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Fundamental electrical properties of a small-scale electrostatic precipitator.

Farnoud A; Armendariz AJ
Proceedings of the AAAR 26th Annual Conference, September 24-28, 2007, Reno, Nevada. Mt. Laurel, NJ: American Association for Aerosol Research, 2007 Sep; :334
Full-scale industrial electrostatic precipitators (ESPs) have been widely used for a century but they have not been miniaturized for use in mobile sources and machinery. There are growing experimental and commercial applications of small-scale ESPs. The objective of this work was to determine the fundamental electrostatic properties of small-scale ESPs. A DC-powered, wire-plate electrostatic precipitator was designed and constructed for this work, with variable geometry internal components. Adjustments were easily made to plate-to-plate and wire-to-plate distances, wire numbers and types, and total plate areas between tests. The exterior dimensions of the ESP were 32 x 22 x 21 cm, and the collection plates were 25 x 15 cm. Onset voltages, sparkover voltages, and voltage-current relationships were obtained for plate-to-plate distances from 1.5 to 2.5 cm, and for wire diameters from 0.125 to 0.5 mm. Experimental data were compared with theoretical electrostatic predictions. The results indicated that some electrostatic properties, like the differences in current production between positive and negative corona operation, and the general parabolic trend in voltage-current, were consistent between small-scale units and predictions using large-scale experience. However, many important differences were found between observed and predicted onset and sparkover voltages and current production. A new electrostatic model was developed to more accurately predicting voltage-current behavior in small-scale ESP's.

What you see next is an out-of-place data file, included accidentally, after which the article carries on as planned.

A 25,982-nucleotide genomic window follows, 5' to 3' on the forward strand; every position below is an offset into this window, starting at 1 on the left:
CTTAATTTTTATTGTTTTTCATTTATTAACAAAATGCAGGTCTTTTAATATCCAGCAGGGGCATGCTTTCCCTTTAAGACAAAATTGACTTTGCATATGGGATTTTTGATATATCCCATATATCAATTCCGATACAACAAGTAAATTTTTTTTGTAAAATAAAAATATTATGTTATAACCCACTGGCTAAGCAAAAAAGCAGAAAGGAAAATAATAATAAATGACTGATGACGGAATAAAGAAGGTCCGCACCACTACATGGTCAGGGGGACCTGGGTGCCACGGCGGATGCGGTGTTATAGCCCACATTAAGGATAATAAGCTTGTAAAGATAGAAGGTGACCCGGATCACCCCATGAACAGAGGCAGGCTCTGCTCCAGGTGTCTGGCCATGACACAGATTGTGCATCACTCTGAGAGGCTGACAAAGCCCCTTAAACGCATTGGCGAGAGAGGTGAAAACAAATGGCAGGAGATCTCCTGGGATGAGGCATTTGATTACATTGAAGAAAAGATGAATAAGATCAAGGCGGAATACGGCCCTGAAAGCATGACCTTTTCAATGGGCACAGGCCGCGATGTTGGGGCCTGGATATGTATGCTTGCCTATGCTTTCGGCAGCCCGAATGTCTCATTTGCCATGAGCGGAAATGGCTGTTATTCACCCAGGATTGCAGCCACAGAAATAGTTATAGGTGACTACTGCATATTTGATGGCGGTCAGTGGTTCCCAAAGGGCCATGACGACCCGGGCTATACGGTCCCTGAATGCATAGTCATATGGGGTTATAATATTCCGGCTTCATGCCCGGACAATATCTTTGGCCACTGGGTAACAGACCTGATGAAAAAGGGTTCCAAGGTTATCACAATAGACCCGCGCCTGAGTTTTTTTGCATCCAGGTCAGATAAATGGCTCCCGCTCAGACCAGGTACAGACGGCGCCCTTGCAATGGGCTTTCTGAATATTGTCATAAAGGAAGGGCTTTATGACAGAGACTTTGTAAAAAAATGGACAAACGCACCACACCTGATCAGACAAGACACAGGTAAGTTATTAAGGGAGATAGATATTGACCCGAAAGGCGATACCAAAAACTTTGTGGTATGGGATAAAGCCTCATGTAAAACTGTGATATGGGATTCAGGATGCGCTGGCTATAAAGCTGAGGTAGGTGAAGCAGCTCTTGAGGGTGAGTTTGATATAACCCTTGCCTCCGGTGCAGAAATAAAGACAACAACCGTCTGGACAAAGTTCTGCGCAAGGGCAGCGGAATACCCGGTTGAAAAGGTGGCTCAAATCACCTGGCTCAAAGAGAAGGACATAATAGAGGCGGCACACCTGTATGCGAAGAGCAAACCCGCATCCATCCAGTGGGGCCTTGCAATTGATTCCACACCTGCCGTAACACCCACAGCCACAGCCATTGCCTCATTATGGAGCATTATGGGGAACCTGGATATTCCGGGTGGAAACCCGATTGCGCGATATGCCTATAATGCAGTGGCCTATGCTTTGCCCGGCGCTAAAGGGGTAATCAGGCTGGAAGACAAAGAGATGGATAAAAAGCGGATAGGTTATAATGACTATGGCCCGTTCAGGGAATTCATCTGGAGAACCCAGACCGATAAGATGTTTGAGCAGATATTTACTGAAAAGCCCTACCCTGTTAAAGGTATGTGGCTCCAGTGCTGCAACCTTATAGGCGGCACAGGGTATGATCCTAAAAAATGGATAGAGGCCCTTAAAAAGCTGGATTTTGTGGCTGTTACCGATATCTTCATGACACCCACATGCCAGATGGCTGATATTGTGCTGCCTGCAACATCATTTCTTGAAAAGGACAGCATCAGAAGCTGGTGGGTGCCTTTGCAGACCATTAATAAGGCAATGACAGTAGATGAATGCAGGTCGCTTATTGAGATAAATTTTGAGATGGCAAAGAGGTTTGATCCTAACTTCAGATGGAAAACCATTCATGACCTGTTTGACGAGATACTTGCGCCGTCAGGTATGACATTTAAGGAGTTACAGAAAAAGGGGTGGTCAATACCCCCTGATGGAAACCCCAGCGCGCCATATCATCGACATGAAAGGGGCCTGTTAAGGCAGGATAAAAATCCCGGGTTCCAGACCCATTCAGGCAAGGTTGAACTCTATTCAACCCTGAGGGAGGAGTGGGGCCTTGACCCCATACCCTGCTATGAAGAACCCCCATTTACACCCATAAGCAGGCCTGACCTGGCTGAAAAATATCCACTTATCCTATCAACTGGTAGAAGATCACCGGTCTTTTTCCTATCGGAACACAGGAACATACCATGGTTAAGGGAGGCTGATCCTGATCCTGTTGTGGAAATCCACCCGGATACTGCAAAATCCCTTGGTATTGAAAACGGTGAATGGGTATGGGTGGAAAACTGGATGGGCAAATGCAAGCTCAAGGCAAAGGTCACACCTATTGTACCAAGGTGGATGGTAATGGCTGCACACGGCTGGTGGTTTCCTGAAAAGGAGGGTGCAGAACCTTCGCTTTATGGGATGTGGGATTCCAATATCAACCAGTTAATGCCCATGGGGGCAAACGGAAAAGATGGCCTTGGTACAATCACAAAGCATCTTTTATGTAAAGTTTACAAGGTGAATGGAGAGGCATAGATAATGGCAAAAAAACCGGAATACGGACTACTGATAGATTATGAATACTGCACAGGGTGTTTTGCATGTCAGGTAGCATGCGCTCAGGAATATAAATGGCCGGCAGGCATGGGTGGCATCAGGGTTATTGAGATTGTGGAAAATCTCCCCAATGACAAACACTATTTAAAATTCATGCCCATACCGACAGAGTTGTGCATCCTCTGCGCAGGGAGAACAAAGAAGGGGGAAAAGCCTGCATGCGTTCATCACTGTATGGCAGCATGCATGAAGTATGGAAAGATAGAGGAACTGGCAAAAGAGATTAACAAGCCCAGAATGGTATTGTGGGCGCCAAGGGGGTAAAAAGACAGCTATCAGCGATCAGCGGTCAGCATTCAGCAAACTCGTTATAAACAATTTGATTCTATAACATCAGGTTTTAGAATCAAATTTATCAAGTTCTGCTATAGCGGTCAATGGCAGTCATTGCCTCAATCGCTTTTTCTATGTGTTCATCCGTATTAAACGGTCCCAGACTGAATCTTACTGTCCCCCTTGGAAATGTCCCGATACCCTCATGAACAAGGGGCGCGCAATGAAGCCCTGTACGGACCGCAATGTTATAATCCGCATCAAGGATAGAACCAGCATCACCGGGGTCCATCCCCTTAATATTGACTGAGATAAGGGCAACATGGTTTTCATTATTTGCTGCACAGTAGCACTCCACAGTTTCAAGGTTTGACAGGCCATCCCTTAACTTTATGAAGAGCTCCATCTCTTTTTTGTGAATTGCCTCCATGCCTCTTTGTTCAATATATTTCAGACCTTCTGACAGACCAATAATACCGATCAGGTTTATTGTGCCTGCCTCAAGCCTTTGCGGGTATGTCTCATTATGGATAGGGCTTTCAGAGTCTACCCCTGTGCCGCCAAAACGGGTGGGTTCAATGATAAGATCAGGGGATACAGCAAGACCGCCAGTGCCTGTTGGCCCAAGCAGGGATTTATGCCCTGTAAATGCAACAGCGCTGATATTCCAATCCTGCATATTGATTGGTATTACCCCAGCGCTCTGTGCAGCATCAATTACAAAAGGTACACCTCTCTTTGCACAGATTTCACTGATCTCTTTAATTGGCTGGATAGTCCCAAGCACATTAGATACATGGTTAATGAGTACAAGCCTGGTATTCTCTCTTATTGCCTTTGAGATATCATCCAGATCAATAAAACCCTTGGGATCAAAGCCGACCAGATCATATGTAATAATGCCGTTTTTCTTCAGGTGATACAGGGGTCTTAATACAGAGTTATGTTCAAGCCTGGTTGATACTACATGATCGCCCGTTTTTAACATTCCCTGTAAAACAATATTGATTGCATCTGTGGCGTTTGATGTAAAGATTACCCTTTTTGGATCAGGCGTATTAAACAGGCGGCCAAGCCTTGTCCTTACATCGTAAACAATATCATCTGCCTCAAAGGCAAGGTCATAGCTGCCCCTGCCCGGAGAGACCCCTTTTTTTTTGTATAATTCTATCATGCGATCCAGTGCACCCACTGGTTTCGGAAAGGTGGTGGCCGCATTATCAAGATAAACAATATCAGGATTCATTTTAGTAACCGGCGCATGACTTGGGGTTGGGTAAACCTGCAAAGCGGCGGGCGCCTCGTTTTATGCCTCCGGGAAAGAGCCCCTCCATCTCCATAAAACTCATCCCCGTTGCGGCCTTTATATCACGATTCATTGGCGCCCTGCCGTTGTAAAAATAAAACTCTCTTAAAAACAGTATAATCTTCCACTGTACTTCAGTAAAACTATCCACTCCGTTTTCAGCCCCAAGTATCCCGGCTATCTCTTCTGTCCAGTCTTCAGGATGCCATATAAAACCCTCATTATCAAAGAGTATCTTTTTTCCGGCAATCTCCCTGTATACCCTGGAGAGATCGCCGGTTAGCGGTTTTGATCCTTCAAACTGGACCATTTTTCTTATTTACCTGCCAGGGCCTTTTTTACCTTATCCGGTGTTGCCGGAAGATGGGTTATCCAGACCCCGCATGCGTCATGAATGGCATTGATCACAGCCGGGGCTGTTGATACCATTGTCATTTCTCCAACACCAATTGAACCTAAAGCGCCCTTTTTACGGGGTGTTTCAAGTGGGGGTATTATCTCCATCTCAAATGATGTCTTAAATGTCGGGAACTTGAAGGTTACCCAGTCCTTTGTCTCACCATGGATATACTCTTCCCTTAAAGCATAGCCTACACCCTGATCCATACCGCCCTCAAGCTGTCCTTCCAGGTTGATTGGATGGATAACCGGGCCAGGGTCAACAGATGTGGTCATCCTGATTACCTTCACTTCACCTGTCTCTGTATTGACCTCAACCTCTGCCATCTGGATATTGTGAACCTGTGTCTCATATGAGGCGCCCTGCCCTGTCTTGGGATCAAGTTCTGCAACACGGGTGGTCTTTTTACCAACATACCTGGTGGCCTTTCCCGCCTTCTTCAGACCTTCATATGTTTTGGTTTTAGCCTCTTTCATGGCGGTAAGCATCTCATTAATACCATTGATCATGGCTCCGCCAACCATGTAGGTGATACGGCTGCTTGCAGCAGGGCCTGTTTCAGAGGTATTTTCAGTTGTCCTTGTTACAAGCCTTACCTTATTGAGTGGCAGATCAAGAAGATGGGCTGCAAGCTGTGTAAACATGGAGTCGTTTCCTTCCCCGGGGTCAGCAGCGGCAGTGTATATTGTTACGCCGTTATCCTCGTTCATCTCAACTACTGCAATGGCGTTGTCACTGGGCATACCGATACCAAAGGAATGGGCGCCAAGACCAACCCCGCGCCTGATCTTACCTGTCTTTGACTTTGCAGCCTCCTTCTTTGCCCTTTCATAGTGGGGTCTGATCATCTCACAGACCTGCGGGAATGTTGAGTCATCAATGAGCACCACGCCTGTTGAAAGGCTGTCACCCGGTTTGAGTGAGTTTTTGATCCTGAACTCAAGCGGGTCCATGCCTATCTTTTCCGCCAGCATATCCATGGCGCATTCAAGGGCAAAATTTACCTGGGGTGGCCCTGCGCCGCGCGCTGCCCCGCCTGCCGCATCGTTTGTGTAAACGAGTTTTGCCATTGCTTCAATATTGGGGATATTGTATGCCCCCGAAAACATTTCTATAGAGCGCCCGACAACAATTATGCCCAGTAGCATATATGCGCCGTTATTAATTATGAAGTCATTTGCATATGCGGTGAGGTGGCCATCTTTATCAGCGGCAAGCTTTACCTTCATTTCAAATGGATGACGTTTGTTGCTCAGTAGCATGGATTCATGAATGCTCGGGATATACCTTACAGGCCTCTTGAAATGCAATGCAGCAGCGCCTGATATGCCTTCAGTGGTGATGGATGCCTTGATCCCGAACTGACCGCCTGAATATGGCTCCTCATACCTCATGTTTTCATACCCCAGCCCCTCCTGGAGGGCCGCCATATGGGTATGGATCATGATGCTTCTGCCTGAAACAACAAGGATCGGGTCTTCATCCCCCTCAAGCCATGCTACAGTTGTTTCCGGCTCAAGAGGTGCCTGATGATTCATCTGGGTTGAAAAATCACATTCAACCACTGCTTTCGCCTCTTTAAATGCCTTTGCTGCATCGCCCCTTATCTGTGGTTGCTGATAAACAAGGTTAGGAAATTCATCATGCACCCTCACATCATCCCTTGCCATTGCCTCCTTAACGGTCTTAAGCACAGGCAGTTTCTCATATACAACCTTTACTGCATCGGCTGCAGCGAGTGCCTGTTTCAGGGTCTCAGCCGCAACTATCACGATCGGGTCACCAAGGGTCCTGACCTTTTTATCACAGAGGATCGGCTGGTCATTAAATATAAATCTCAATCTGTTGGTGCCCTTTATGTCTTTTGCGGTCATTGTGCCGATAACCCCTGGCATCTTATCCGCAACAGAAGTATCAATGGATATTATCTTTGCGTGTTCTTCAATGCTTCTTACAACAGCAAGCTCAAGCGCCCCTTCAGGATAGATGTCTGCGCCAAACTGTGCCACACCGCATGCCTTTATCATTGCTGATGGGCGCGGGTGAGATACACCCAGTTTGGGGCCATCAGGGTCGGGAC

Diesel-exhausts; Diesel-emissions; Particulates; Particulate-dust; Fuels; Emission-sources; Airborne-particles; Electrostatic-precipitators; Electrostatic-filters; Electrical-conductivity
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Proceedings of the AAAR 26th Annual Conference, September 24-28, 2007, Reno, Nevada
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Southern Methodist University
Page last reviewed: May 5, 2020
Content source: National Institute for Occupational Safety and Health Education and Information Division